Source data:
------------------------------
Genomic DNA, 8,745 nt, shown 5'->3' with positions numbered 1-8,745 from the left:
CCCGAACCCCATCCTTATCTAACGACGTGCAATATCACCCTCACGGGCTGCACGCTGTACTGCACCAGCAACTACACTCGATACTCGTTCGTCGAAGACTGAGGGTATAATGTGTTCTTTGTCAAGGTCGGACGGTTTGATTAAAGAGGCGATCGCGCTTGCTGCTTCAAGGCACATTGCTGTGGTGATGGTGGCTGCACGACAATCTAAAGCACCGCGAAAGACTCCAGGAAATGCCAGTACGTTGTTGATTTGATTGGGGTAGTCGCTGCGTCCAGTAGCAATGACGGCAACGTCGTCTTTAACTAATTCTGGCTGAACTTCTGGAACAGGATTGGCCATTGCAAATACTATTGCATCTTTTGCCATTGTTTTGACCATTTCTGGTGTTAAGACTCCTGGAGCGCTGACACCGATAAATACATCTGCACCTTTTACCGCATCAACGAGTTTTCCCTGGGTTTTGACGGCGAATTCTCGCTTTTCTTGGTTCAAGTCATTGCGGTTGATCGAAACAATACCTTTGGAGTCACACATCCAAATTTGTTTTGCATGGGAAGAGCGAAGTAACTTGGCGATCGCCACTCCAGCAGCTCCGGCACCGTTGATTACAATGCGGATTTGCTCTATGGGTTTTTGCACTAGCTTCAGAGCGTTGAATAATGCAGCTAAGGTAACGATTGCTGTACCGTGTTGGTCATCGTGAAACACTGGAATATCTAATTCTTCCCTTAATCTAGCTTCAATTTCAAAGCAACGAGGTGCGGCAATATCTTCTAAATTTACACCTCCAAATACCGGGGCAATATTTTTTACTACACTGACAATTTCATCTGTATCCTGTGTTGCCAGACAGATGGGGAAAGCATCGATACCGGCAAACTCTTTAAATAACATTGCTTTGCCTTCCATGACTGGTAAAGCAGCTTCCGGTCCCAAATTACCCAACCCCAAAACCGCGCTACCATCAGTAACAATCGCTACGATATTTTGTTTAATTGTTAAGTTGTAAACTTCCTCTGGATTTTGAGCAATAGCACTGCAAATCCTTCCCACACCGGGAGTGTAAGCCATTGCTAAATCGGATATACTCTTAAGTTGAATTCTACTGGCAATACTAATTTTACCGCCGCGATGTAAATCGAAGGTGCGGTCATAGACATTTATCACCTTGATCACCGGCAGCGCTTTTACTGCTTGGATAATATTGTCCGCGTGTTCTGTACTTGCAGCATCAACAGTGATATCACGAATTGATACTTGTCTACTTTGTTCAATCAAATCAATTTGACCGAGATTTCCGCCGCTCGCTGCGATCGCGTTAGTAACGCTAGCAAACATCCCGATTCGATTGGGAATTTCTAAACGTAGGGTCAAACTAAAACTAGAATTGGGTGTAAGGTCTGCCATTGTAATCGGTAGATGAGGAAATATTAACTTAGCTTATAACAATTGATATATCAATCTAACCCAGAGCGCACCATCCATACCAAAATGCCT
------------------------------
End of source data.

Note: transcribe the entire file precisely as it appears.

Genomic DNA, 8,745 nt, shown 5'->3' with positions numbered 1-8,745 from the left:
CCCGAACCCCATCCTTATCTAACGACGTGCAATATCACCCTCACGGGCTGCACGCTGTACTGCACCAGCAACTACACTCGATACTCGTTCGTCGAAGACTGAGGGTATAATGTGTTCTTTGTCAAGGTCGGACGGTTTGATTAAAGAGGCGATCGCGCTTGCTGCTTCAAGGCACATTGCTGTGGTGATGGTGGCTGCACGACAATCTAAAGCACCGCGAAAGACTCCAGGAAATGCCAGTACGTTGTTGATTTGATTGGGGTAGTCGCTGCGTCCAGTAGCAATGACGGCAACGTCGTCTTTAACTAATTCTGGCTGAACTTCTGGAACAGGATTGGCCATTGCAAATACTATTGCATCTTTTGCCATTGTTTTGACCATTTCTGGTGTTAAGACTCCTGGAGCGCTGACACCGATAAATACATCTGCACCTTTTACCGCATCAACGAGTTTTCCCTGGGTTTTGACGGCGAATTCTCGCTTTTCTTGGTTCAAGTCATTGCGGTTGATCGAAACAATACCTTTGGAGTCACACATCCAAATTTGTTTTGCATGGGAAGAGCGAAGTAACTTGGCGATCGCCACTCCAGCAGCTCCGGCACCGTTGATTACAATGCGGATTTGCTCTATGGGTTTTTGCACTAGCTTCAGAGCGTTGAATAATGCAGCTAAGGTAACGATTGCTGTACCGTGTTGGTCATCGTGAAACACTGGAATATCTAATTCTTCCCTTAATCTAGCTTCAATTTCAAAGCAACGAGGTGCGGCAATATCTTCTAAATTTACACCTCCAAATACCGGGGCAATATTTTTTACTACACTGACAATTTCATCTGTATCCTGTGTTGCCAGACAGATGGGGAAAGCATCGATACCGGCAAACTCTTTAAATAACATTGCTTTGCCTTCCATGACTGGTAAAGCAGCTTCCGGTCCCAAATTACCCAACCCCAAAACCGCGCTACCATCAGTAACAATCGCTACGATATTTTGTTTAATTGTTAAGTTGTAAACTTCCTCTGGATTTTGAGCAATAGCACTGCAAATCCTTCCCACACCGGGAGTGTAAGCCATTGCTAAATCGGATATACTCTTAAGTTGAATTCTACTGGCAATACTAATTTTACCGCCGCGATGTAAATCGAAGGTGCGGTCATAGACATTTATCACCTTGATCACCGGCAGCGCTTTTACTGCTTGGATAATATTGTCCGCGTGTTCTGTACTTGCAGCATCAACAGTGATATCACGAATTGATACTTGTCTACTTTGTTCAATCAAATCAATTTGACCGAGATTTCCGCCGCTCGCTGCGATCGCGTTAGTAACGCTAGCAAACATCCCGATTCGATTGGGAATTTCTAAACGTAGGGTCAAACTAAAACTAGAATTGGGTGTAAGGTCTGCCATTGTAATCGGTAGATGAGGAAATATTAACTTAGCTTATAACAATTGATATATCAATCTAACCCAGAGCGCACCATCCATACCAAAATGCCT